But aside from the companies in question, there seems to be little upside evident in the merger. Either that, or no one who is willing to make the case--no one without a vested interest. Among the big name artists who have expressed their support for the merger in letters to Congress include Shakira, Eddie Van Halen, Seal, Journey and Billy Corgan of Smashing Pumpkins. "This is a new model that puts power into the hands of the artist, creating a dynamic synergy that will inspire great works and attract healthy competition," Corgan wrote to the Senate Committee on Antitrust, Competition Policy and Consumer Rights. "Anything that can strengthen the link between music creators and music lovers has my support," wrote Seal. "I believe the combined company will achieve that by aligning resources, talent and services."
It should be noted that Corgan, Seal, Journey and Van Halen are currently managed by Ticketmaster CEO Irving Azoff and Front Line Management. Shakira is under contract with Live Nation. Testifying before the Subcommittee on Antitrust, Competition Policy and Consumer Rights of the Senate Committee on the Judiciary last February, Azoff made his case for the deal. "This merger will let us fully integrate our complementary strengths and eliminate about $40 million in inefficiencies--money that could be invested in more innovation. It is designed to address the obvious inefficiencies in the entertainment supply chain -- the large volume of unsold tickets to events, higher costs, surcharges and the explosion of the resale market. It will give us greater flexibility in how we promote, market and sell tickets to events. It will give us a pathway to alternative pricing and fee structures. And we will be better able to develop new and innovative products and services that enhance the fan experience and make all forms of entertainment more accessible to everyone."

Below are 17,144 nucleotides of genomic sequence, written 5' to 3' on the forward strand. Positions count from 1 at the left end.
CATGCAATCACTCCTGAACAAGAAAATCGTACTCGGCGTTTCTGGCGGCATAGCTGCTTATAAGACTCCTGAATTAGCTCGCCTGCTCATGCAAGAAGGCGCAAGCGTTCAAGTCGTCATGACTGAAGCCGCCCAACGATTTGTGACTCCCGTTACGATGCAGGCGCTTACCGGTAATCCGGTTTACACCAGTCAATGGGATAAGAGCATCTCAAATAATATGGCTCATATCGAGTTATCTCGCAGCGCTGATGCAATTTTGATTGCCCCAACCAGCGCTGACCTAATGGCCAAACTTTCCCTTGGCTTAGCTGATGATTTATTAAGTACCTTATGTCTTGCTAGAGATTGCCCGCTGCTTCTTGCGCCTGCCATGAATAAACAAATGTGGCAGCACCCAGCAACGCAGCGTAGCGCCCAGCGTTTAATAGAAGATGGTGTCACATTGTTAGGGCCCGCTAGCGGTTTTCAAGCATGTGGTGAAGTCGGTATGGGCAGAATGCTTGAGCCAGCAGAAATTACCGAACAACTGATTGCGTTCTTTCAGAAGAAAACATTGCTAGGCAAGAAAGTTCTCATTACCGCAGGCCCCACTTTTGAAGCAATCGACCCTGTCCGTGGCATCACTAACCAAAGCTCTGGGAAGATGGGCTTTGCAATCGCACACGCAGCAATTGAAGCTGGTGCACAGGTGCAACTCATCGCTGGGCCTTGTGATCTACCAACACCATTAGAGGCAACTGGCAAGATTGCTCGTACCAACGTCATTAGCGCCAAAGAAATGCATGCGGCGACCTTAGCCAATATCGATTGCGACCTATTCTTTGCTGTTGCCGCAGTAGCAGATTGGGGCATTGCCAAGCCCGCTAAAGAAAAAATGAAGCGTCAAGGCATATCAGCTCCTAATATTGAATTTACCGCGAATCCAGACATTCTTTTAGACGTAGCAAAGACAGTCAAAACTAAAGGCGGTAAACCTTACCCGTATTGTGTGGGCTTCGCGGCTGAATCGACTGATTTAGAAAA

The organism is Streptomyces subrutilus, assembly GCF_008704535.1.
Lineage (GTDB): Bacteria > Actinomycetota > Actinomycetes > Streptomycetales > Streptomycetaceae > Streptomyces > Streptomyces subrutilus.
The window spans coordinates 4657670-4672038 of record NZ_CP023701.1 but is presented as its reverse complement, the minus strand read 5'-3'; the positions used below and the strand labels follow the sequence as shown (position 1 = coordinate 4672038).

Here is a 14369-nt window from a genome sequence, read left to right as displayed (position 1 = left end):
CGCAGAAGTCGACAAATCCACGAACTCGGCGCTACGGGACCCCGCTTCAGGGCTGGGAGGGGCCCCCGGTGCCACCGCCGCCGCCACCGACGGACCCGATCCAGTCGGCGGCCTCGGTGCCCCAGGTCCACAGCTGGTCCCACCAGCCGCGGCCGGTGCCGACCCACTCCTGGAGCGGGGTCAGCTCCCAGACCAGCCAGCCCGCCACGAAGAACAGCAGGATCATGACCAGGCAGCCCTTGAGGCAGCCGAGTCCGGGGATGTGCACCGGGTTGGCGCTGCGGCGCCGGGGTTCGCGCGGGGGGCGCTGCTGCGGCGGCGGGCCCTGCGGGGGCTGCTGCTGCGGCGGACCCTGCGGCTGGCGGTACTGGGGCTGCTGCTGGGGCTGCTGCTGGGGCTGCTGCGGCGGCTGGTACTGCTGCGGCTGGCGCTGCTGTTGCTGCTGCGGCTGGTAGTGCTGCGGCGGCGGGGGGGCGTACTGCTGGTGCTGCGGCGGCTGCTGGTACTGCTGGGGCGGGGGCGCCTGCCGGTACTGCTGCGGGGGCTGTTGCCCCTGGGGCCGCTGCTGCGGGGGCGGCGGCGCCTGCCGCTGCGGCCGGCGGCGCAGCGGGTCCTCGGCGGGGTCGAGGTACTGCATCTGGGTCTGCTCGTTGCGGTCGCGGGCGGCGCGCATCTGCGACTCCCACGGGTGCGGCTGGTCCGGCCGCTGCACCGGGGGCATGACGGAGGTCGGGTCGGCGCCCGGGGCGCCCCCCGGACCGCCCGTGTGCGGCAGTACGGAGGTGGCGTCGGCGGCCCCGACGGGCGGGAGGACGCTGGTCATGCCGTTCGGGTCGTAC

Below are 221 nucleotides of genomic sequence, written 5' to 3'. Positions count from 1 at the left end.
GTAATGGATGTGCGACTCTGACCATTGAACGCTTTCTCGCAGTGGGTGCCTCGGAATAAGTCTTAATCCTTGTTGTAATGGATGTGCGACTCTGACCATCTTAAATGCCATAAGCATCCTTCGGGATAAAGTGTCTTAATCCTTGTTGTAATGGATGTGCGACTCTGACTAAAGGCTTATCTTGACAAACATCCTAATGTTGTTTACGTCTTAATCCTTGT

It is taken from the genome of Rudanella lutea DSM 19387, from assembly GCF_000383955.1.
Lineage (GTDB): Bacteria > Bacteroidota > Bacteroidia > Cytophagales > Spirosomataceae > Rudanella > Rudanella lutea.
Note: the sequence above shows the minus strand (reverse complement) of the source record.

One of the key points of his argument was the effect that secondary ticketing has had on the industry. "Secondary ticketing is driving up prices for the fans, with absolutely no benefit to the artist," he said. "We cannot just cling to old ways. This merger will allow the live music industry to avoid repeating the mistakes of the record business." It's a good point, and it would be a lot more believable if Ticketmaster hadn't bought up secondary ticketing companies like TicketsNow, a deal that has lead to suggestions of impropriety like those implied in the Springsteen scalping scenario.
One big-name musician who finds the secondary ticketing scenario particularly problematic is Trent Reznor. In a post on the Nine Inch Nails message board around the time of the Springsteen issue, Reznor wrote "My guess as to what will eventually happen if/when Live Nation and Ticketmaster merges is that they'll move to an auction or market-based pricing scheme--which will simply mean it will cost a lot more to get a good seat for a hot show. They will simply become the scalper, eliminating them from the mix."